To instill genuine gratitude in kids, parents have to do more than remind them to say “thank you” for their new toys and clothes. As you reflect on the year past and get ready for the year ahead, it’s a perfect time to dig deeper than that and consider the role you want gratitude to play in your family.
A UNC Chapel Hill research project called Raising Grateful Children maintains that gratitude is about much more than showing good manners and expressing appreciation. Children (and adults) experience gratitude in several important ways: by noticing things to be grateful for, thinking about why we have received those things, and getting in touch with our feelings about being given those things—in addition to acting on that gratitude.
Most parents tend to focus on what children do or say to express thanks, rather than the other three essential parts of the experience: noticing, thinking, and feeling. So beyond reminding them to say “thank you,” what can you do with your children to teach gratitude and appreciation from the inside out?
Ask lots of questions
The Raising Grateful Children researchers recommend asking children a variety of questions to engage them in the whole process of gratitude. For example, after the holidays or anytime, you could bring up the following questions to get the wheels turning:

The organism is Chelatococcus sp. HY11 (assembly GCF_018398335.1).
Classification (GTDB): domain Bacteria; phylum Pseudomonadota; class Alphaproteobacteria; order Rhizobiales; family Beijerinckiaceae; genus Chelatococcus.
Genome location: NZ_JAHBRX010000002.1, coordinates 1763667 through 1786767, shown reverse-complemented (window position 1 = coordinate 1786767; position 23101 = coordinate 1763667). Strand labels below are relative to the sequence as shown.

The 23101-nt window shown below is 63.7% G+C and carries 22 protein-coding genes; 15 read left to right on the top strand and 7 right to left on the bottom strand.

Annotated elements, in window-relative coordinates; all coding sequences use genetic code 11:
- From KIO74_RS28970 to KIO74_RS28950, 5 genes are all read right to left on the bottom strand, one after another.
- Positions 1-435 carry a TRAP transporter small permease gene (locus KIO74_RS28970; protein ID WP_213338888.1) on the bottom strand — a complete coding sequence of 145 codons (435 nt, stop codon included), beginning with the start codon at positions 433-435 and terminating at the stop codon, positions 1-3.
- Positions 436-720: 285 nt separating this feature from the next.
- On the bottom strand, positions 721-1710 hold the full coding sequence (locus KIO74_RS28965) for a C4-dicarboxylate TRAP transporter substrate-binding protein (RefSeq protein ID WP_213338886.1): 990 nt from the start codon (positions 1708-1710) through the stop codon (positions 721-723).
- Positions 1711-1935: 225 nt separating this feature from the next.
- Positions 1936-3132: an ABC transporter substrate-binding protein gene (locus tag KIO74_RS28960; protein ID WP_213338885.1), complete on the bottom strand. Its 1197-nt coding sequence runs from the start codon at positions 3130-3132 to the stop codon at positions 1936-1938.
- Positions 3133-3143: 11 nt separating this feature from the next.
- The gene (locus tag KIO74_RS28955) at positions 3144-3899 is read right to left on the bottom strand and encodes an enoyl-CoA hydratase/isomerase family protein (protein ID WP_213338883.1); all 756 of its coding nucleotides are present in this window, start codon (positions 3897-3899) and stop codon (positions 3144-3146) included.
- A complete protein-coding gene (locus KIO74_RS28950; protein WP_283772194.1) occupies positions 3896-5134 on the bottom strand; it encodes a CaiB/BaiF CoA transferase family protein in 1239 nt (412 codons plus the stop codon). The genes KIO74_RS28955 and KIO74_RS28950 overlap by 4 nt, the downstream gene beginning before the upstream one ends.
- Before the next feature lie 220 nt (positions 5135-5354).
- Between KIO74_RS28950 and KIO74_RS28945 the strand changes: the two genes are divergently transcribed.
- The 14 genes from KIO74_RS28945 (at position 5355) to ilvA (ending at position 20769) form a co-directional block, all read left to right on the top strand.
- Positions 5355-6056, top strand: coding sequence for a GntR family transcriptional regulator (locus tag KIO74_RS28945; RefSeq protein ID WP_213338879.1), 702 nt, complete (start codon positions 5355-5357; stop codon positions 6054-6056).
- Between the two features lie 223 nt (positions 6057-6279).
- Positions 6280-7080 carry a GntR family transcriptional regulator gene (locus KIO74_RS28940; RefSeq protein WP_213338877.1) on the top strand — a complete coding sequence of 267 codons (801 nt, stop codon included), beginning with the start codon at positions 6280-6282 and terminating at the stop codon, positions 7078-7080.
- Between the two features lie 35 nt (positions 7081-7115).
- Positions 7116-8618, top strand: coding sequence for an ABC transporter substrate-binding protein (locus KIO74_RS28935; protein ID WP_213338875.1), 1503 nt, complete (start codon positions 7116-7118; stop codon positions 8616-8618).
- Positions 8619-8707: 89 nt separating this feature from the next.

- Can you think of anything else you are grateful for? What about things besides material objects?
- Why do you think this person did this for you/gave this to you?
- How does it make you feel inside to receive this gift? How do you think the person who gave it to you felt?
- Does receiving this gift make you want to do anything for the person who gave it to you, or for anyone else?
Make thank you cards more meaningful
Making thank you cards is a wonderful way for kids to show appreciation. But first try taking a step back to be sure kids really understand the point. For instance, you could ask them to draw a picture of how they felt receiving their gift, or to write down other positive things about the person who gave it to them.
Lead by example
Parents can demonstrate the true meaning of gratitude by example. When you receive help from someone in any form—whether it’s the garbage collector or a friend who cooked for you—you can say out loud how it makes you feel, how hard the person must have worked to help you, and why you are grateful to them. You can even ask your child to help you come up with ways to show your appreciation or pay it forward.
Don’t give kids everything they want
Research has shown that childhood overindulgence leads to less grateful, less joyful, and more materialistic attitudes later in life. So the act of saying “no” even when it’s hard, and making children work for things (for instance, instead of caving in and buying the cookies they whined for in the grocery store aisle, have them help you bake something from scratch later), sets kids up for much greater appreciation and gratitude down the line.
Keep it going past the holiday season
Gratitude is something families can practice all year long. And it does actually take practice! So consider making gratitude a regular and intentional part of each day or week. At dinner time or bedtime—every day, or every Sunday, for example—have each family member report on one positive thing from their day or week and how it made them feel.